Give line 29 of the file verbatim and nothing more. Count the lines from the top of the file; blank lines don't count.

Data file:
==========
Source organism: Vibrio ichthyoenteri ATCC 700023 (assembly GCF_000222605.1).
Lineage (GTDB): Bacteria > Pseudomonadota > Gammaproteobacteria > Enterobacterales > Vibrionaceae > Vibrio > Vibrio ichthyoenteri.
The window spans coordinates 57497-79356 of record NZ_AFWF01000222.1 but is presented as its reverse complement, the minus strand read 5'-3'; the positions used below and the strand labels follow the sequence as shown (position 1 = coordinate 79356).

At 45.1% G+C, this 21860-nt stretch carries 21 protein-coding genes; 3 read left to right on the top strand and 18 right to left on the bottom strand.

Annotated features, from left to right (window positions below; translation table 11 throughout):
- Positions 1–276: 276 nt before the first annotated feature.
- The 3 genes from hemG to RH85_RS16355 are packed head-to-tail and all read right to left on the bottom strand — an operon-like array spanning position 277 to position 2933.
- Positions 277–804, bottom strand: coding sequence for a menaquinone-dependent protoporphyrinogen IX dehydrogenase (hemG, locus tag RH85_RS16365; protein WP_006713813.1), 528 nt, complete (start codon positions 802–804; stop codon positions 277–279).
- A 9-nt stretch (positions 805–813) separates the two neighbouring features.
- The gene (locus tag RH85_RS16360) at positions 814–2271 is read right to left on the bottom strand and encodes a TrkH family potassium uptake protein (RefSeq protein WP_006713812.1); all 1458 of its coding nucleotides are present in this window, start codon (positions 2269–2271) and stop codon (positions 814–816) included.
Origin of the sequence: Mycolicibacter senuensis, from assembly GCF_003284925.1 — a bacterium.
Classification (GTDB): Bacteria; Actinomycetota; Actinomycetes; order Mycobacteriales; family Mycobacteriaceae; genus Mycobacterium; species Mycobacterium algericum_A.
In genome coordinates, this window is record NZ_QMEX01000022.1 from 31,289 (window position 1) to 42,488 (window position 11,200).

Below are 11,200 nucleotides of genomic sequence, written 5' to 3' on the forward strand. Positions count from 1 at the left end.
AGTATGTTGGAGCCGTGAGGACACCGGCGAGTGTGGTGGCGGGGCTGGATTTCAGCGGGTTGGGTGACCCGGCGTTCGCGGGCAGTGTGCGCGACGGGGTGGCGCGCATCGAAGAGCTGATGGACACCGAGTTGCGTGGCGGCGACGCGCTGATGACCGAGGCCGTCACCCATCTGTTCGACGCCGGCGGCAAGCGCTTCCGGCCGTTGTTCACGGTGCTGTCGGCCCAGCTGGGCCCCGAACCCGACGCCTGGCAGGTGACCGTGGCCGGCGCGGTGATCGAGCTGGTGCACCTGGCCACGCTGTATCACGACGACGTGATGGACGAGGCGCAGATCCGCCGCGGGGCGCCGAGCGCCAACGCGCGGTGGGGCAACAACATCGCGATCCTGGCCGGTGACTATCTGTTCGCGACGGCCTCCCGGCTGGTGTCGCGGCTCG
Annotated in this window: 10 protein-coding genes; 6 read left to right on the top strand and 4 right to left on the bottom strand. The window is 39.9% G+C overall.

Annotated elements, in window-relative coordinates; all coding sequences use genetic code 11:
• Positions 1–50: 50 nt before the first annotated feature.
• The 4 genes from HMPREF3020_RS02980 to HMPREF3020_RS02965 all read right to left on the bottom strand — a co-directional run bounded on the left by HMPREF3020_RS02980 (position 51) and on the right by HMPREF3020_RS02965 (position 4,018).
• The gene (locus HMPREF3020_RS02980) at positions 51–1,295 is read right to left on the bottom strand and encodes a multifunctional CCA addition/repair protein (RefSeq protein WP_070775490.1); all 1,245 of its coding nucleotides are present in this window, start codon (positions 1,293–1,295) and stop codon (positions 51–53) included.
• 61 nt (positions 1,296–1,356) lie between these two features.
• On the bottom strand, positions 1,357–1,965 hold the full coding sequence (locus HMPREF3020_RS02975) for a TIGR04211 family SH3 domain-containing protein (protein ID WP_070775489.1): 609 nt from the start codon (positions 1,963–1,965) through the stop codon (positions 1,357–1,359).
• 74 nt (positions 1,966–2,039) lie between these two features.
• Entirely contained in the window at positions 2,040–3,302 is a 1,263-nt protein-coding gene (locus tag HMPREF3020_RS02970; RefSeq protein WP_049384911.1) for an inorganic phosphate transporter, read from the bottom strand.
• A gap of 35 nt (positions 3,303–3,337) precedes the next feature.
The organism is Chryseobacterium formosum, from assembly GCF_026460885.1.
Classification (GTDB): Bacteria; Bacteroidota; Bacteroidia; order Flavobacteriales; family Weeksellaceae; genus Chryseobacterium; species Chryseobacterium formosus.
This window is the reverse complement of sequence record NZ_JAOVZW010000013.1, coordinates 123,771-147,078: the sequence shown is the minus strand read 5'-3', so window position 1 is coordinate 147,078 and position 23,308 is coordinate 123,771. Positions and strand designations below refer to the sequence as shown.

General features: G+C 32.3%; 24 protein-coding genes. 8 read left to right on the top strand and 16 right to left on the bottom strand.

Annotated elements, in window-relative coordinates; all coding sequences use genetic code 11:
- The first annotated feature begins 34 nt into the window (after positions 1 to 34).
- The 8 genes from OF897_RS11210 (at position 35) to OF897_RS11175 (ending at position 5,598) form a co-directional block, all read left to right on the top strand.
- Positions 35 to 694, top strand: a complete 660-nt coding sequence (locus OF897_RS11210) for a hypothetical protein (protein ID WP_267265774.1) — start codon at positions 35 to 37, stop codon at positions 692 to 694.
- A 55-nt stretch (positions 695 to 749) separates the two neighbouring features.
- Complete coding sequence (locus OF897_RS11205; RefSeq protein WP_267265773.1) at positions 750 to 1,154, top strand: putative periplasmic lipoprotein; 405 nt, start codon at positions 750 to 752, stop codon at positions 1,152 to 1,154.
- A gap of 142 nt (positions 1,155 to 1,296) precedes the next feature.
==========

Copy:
General features: G+C 32.3%; 24 protein-coding genes. 8 read left to right on the top strand and 16 right to left on the bottom strand.